Dubai World Cup: A day in the life of a racehorse

How champion trainer Al Raihe gets the best out of his charges

  • The first horse is led out of his barn into the main yard at grandstand Image Credit: Virendra Saklani/Gulf News
  • A quick snack before the race Image Credit: Ahmed Ramzan/Gulf News
  • Every detail is looked into prior to the race. from tip to toe, grooms ensure that the horse is at his Image Credit: Ahmed Ramzan/Gulf News
  • It’s showtime... ali rashid and jilani lead their contender into the parade ring Image Credit: Ahmed Ramzan/Gulf News
  • Working off the set list, the tack is placed on each horse Image Credit: Ahmed Ramzan/Gulf News
  • The grooming process Image Credit: Ahmed Ramzan/Gulf News
  • A quick snack before the race Image Credit: Ahmed Ramzan/Gulf News
  • A work rider begins his day Image Credit: Virendra Saklani/Gulf News
  • Working off the set list, the tack is placed on each horse Image Credit: Virendra Saklani/Gulf News
  • Ali Rashid keeps a close watch as a work rider adjusts the tack ahead of a workout Image Credit: Virendra Saklani/Gulf News
  • Ali Rashid and his assistant Jilani Siddiqui lead stable jockey Royston Ffrench out of the yard in prep Image Credit: Virendra Saklani/Gulf News
  • SPO_130314_HORSE ROUTINE 14MAR2013 SPORTS Horses taking bath after morning workout. PHOTO: Virendra Saklani/Gu Image Credit:
  • It is very important to wipe him dry Image Credit: Virendra Saklani/Gulf News
  • The responsibilities of a groom include mucking out stables, feeding the animals and making sure they have s Image Credit: Virendra Saklani/Gulf News
  • Putting bandage on horse's leg before the race at Meydan. Image Credit: Ahmed Ramzan/Gulf News
  • SPO_130314_GROOMING-AR 14th MARCH 2013 SPORT Grooming of the horse before the race at Meydan. For Dubai World Image Credit:
  • Grooming of horse. Image Credit: Ahmed Ramzan/Gulf News
  • Grooming of the horse before the race at Meydan. Image Credit: Ahmed Ramzan/Gulf News
  • Employees polishing the hooves with oil before the race at Meydan. Image Credit: Ahmed Ramzan/Gulf News
  • Horses during a morning workout at Meydan. Image Credit: Virendra Saklani/Gulf News
  • Feed being readied after morning workout. Image Credit: Virendra Saklani/Gulf News
  • Place being readied for horse after morning workout. Image Credit: Virendra Saklani/Gulf News
  • Place is being readied for horse after morning workout. Image Credit: Virendra Saklani/Gulf News
Gulf News

Dubai: If you think being a racehorse trainer is all glamour and prestige, you might want to think again. The reality is that the demands of the job involve packed schedules, drastic lifestyle sacrifices and enormous levels of pressure.

It certainly looks glamorous and prestigious, but what you don’t see are the long hours spent training, the gruelling shifts and the pressure.

“ I love talking about horses, and can just go on and on. But I guess both of us still have a lot of work to do. So let’s go and try to win some races.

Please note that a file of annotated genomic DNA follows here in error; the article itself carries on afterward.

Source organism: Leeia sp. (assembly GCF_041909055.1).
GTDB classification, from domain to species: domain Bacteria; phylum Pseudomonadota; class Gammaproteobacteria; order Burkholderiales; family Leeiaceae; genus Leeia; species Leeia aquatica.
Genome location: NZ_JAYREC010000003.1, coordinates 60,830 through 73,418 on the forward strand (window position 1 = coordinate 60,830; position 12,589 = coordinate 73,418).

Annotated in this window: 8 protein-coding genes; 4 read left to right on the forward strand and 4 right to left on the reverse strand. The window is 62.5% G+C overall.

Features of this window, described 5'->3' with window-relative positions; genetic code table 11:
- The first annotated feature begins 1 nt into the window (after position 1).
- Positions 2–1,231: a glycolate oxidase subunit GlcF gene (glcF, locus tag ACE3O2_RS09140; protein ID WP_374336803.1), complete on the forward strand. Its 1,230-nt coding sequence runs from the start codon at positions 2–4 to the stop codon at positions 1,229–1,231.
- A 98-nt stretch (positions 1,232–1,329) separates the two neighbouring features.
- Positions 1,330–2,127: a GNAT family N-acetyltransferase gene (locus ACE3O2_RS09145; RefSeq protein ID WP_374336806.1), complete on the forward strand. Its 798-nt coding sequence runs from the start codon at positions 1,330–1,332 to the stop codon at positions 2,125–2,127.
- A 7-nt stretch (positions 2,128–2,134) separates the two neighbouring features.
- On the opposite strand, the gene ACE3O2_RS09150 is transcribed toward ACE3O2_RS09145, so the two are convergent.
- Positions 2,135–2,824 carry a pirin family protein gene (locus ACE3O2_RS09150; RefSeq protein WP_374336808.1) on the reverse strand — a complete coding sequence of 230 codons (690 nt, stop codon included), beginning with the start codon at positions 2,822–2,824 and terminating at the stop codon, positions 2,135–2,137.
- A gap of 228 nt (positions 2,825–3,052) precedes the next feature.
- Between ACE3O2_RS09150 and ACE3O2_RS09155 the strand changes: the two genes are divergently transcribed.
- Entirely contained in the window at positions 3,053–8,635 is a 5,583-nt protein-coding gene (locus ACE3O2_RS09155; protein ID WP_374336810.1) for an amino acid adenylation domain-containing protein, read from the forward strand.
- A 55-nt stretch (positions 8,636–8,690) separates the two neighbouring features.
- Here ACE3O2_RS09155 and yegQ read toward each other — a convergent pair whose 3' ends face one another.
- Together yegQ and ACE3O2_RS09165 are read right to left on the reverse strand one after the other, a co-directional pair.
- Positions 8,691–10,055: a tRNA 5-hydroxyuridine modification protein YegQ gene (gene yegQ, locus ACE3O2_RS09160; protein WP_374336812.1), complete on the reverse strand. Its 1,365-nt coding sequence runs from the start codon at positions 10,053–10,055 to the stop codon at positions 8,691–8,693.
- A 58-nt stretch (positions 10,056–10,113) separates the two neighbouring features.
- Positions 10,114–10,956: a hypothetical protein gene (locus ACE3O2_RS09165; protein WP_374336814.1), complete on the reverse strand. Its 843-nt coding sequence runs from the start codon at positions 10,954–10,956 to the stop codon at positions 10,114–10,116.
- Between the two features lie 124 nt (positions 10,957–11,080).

”
-Ali Rashid Al Raihe
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But, at the invitation of Ali Rashid Al Raihe, the three-time UAE champion trainer, and his long-serving assistant Jilani Siddiqui, Gulf News spent a day at the Grandstand Stables and was given a fascinating insight into the typical day of a racehorse.

What strikes you most is that everything works to a routine, driven with clockwork precision by a well-oiled team.

At the outset, Al Raihe points out that you should never make the mistake of treating a racehorse like a pet. He has one purpose in life — to win races.

In order to give him every chance of bringing home the goods, he has to be well-looked-after, kept happy and, above all, in peak fitness. A lack of fitness will result in below-par performances and can lead to injury.

Early morning training

So what’s it like in a typical day in the life of a racehorse? For starters, it begins in the early hours of the morning, even before the first cock has crowed and before the sun begins to rise.

At the Grandstand Stables, race day commences between 4.30 and 5am, though the staff have to wake up even earlier to begin preparations, before Al Raihe and Siddiqui arrive.

After a quick check-up, the horse is given his morning meal before he is exercised for about an hour. With his groom he is either hand-walked or placed on a hot walker for a short period of time. After this exercise he could be given anything from a light gallop on the track to a fast workout.

Irrespective of what they have done, all horses are hosed down, groomed and then taken back to their stalls for the rest of the morning.

All this is done before 9am to keep them away from the heat, which could affect the condition of a horse. While horses need to be trained, they also need adequate rest. If you overwork a horse, chances are that you will make him unhappy and that could affect the way he performs. Around midday, the horse is given a second meal before he is taken out of his stalls in the afternoon, where the morning routine is likely to be repeated.

Ali Rashid reiterates that getting a horse used to a routine is intrinsic to a successful training programme.

“I love talking about horses, and can just go on and on. But I guess both of us still have a lot of work to do. So let’s go and try to win some races.”